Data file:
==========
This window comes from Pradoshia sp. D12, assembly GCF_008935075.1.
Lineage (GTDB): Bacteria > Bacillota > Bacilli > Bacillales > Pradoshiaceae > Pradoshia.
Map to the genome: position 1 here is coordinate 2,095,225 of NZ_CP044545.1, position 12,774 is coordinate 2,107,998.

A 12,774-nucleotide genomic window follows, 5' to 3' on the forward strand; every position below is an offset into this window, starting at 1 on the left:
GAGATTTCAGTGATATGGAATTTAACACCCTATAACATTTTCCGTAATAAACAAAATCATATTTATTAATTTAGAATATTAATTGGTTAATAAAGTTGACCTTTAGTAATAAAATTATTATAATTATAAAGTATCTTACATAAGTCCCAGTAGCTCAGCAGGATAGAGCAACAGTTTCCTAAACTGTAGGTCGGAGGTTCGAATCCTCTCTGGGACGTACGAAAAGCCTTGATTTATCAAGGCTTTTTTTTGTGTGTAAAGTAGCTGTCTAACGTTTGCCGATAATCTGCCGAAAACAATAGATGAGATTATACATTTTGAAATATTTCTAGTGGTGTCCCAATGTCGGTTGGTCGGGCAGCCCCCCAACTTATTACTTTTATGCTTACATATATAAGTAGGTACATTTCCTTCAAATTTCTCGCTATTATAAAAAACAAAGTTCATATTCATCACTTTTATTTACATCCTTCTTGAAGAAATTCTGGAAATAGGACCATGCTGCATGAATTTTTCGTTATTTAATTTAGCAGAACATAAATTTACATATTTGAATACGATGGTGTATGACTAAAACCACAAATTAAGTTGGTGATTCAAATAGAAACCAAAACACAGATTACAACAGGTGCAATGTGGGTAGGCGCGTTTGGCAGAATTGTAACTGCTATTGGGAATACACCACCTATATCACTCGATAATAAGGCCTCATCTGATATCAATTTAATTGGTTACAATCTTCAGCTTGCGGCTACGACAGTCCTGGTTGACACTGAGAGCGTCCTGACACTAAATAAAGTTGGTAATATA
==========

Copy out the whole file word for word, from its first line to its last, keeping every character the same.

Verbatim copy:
This window comes from Pradoshia sp. D12, assembly GCF_008935075.1.
Lineage (GTDB): Bacteria > Bacillota > Bacilli > Bacillales > Pradoshiaceae > Pradoshia.
Map to the genome: position 1 here is coordinate 2,095,225 of NZ_CP044545.1, position 12,774 is coordinate 2,107,998.

A 12,774-nucleotide genomic window follows, 5' to 3' on the forward strand; every position below is an offset into this window, starting at 1 on the left:
GAGATTTCAGTGATATGGAATTTAACACCCTATAACATTTTCCGTAATAAACAAAATCATATTTATTAATTTAGAATATTAATTGGTTAATAAAGTTGACCTTTAGTAATAAAATTATTATAATTATAAAGTATCTTACATAAGTCCCAGTAGCTCAGCAGGATAGAGCAACAGTTTCCTAAACTGTAGGTCGGAGGTTCGAATCCTCTCTGGGACGTACGAAAAGCCTTGATTTATCAAGGCTTTTTTTTGTGTGTAAAGTAGCTGTCTAACGTTTGCCGATAATCTGCCGAAAACAATAGATGAGATTATACATTTTGAAATATTTCTAGTGGTGTCCCAATGTCGGTTGGTCGGGCAGCCCCCCAACTTATTACTTTTATGCTTACATATATAAGTAGGTACATTTCCTTCAAATTTCTCGCTATTATAAAAAACAAAGTTCATATTCATCACTTTTATTTACATCCTTCTTGAAGAAATTCTGGAAATAGGACCATGCTGCATGAATTTTTCGTTATTTAATTTAGCAGAACATAAATTTACATATTTGAATACGATGGTGTATGACTAAAACCACAAATTAAGTTGGTGATTCAAATAGAAACCAAAACACAGATTACAACAGGTGCAATGTGGGTAGGCGCGTTTGGCAGAATTGTAACTGCTATTGGGAATACACCACCTATATCACTCGATAATAAGGCCTCATCTGATATCAATTTAATTGGTTACAATCTTCAGCTTGCGGCTACGACAGTCCTGGTTGACACTGAGAGCGTCCTGACACTAAATAAAGTTGGTAATATA